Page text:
In these types of systems, the graphics hardware architecture could be hidden by a graphics API (Application Programming Interface). Although different programming interfaces could be used, a preferred application programming interface is an industry standard API such as OpenGL, which provides a common interface to graphics functionality on a variety of hardware platforms. It also provides a uniform interface to the texture mapping capability supported by the system architecture.

OpenGL allows a texture map to be represented as a rectangular pixel array with power-of-two dimensions, i.e., 2m×2n. To increase rendering speed, some graphics accelerators use pre-computed reduced resolution versions of the texture map to speed up the interpolation between sampled pixels. The reduced resolution image pyramid layers are referred to as MIPmaps by those skilled in the art. MIPmaps increase the amount of storage each texture occupies by 33%.

OpenGL can automatically compute the MIPmaps for a texture, or they can be supplied by the application. When a textured polygon is rendered, OpenGL loads the texture and its MIPmap pyramid into the texture cache. This can be very inefficient if the polygon has a large texture, but happens to be far away in the current view such that it only occupies a few pixels on the screen. This is especially applicable when there are many such polygons.

Further details of OpenGL programming are found in Neider, Davis and Woo, OpenGL Programming Guide, Addison-Wesley, Reading, Mass., 1993, Chapter 9, the Guide disclosure which is hereby incorporated by reference in its entirety.

Clip texturing can also be used, which improves rendering performance by reducing the demands on any limited texture cache. Clip texturing can avoid the size limitations that limit normal MIPmaps by clipping the size of each level of a MIPmap texture to a fixed area clip region.

Further details for programming and using clip texturing can be found in Silicon Graphics, IRIS Performer Programmer's Guide, Silicon Graphics, Chapter 10: Clip Textures, the Programmer's Guide, which is hereby incorporated by reference in its entirety.

IRIS Performer is a three-dimensional graphics and visual simulation application programming interface that lies on top of OpenGL. It provides support for clip texturing that explicitly manipulates the underlying OpenGL texture mapping mechanism to achieve optimization. It also takes advantage of special hardware extensions on some platforms. Typically, the extensions are accessible through OpenGL as platform specific (non-portable) features.

In particular, IRIS Performer allows an application to specify the size of the clip region, and move the clip region center. IRIS Performer also efficiently manages any multi-level paging of texture data from slower secondary storage to system RAM to the texture cache as the application adjusts the clip center.

Preparing a clip texture for a terrain surface (DEM) and applying it can be a straightforward software routine in texture mapping applications, as known to those skilled in the art. An image or an image mosaic is orthorectified and projected onto the terrain elevation surface. This single, potentially very large, texture is contiguous and maps monotonically onto the elevation surface with a simple vertical projection.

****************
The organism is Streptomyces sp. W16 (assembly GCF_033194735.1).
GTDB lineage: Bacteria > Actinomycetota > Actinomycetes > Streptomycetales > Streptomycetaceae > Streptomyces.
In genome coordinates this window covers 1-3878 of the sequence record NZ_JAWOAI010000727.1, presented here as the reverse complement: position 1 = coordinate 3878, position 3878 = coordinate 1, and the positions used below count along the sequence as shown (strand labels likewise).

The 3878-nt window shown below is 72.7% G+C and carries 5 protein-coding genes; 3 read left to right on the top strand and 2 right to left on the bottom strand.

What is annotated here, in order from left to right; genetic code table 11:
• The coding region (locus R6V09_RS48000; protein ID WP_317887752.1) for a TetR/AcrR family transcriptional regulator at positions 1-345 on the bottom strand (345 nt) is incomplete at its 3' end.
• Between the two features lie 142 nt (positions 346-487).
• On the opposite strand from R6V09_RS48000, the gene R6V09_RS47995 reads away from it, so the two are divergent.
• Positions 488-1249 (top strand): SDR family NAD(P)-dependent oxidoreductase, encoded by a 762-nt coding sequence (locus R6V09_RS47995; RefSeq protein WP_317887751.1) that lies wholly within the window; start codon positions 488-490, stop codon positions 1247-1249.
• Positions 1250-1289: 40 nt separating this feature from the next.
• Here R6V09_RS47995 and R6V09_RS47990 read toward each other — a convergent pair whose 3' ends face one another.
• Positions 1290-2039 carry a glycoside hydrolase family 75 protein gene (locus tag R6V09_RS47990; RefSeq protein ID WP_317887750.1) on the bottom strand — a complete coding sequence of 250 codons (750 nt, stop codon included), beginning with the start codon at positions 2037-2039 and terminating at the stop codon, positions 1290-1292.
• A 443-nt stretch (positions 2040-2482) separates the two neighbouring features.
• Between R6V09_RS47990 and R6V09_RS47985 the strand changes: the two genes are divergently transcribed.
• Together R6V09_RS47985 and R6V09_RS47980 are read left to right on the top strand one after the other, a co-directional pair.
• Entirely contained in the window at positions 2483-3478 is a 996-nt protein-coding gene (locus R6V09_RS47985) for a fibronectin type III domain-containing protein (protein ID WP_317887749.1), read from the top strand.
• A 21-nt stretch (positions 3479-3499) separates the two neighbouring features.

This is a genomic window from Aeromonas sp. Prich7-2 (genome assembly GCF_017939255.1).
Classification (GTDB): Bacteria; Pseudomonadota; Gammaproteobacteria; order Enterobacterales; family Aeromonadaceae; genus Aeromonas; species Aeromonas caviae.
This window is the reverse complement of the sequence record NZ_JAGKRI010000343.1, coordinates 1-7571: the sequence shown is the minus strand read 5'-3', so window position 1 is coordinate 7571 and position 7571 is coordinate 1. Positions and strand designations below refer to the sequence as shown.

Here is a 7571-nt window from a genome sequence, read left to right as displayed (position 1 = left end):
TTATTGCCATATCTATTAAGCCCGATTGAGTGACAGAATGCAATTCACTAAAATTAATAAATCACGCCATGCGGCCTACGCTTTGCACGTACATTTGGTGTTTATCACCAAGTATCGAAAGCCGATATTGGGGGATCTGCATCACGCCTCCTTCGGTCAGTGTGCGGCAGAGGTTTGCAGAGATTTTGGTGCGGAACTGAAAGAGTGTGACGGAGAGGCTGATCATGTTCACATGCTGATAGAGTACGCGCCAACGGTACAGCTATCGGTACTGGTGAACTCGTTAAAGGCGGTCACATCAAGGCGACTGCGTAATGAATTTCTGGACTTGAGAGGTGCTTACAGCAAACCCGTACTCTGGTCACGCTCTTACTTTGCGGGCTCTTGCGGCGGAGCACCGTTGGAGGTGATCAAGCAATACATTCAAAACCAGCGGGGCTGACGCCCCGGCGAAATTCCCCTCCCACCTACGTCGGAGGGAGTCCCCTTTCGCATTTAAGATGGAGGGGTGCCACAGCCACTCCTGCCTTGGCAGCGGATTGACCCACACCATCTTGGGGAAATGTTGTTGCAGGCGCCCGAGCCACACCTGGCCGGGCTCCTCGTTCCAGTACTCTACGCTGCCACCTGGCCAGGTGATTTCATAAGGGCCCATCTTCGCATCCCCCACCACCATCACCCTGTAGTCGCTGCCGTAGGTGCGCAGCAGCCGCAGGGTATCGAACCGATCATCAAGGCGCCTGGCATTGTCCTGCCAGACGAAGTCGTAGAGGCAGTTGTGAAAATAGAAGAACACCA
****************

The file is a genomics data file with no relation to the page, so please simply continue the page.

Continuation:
Clip texturing an urban model, however, is less straightforward of a software application. Orthorectified imagery does not always map onto vertical building faces properly. There is no projection direction that will map all the building faces. The building textures comprise a set of non-contiguous images that cannot easily be combined into a monotonic contiguous mosaic. This problem is especially apparent in an urban model having a number of three-dimensional objects, typically representing buildings and similar vertical structures. It has been found that it is not necessary to combine contiguous images into a monotonic contiguous mosaic. It has been found that sufficient results are achieved by arranging the individual face textures so that spatial locality is maintained.

FIG. 19 illustrates a high level flow chart illustrating basic aspects of a texture application software model, such as could be used in conjunction with the present invention as related to geolocating a mobile transmitting unit. The system creates a packed rectangle of textures for each building (block 1000). The program assumes that the locality is high enough in this region that the actual arrangement does not matter. The packed textures are arranged spatially (block 1020). The spatial arrangement matters at this point, and there are some trade-offs between rearranging things and the clip region size. A clip grid look-up table, however, is used to overcome some of the locality limitations (block 1040), as explained in detail below.

Referring now to FIG. 20, a more detailed flow chart sets forth the sequence of steps. A composite building texture map (CBTM) is created (block 1100). Because of tiling strategies used later in a site model clip mapping process, all images that are used to texture one building are collected from different viewpoints and are packed into a single rectangular composite building texture map. To help reduce the area of pixels included in the CBTM, individual images (and texture map coordinates) are rotated (block 1120) to minimize the rectangular area inside the texture map actually supporting textured polygons. After rotation, extra pixels outside the rectangular footprint are cropped off (block 1140).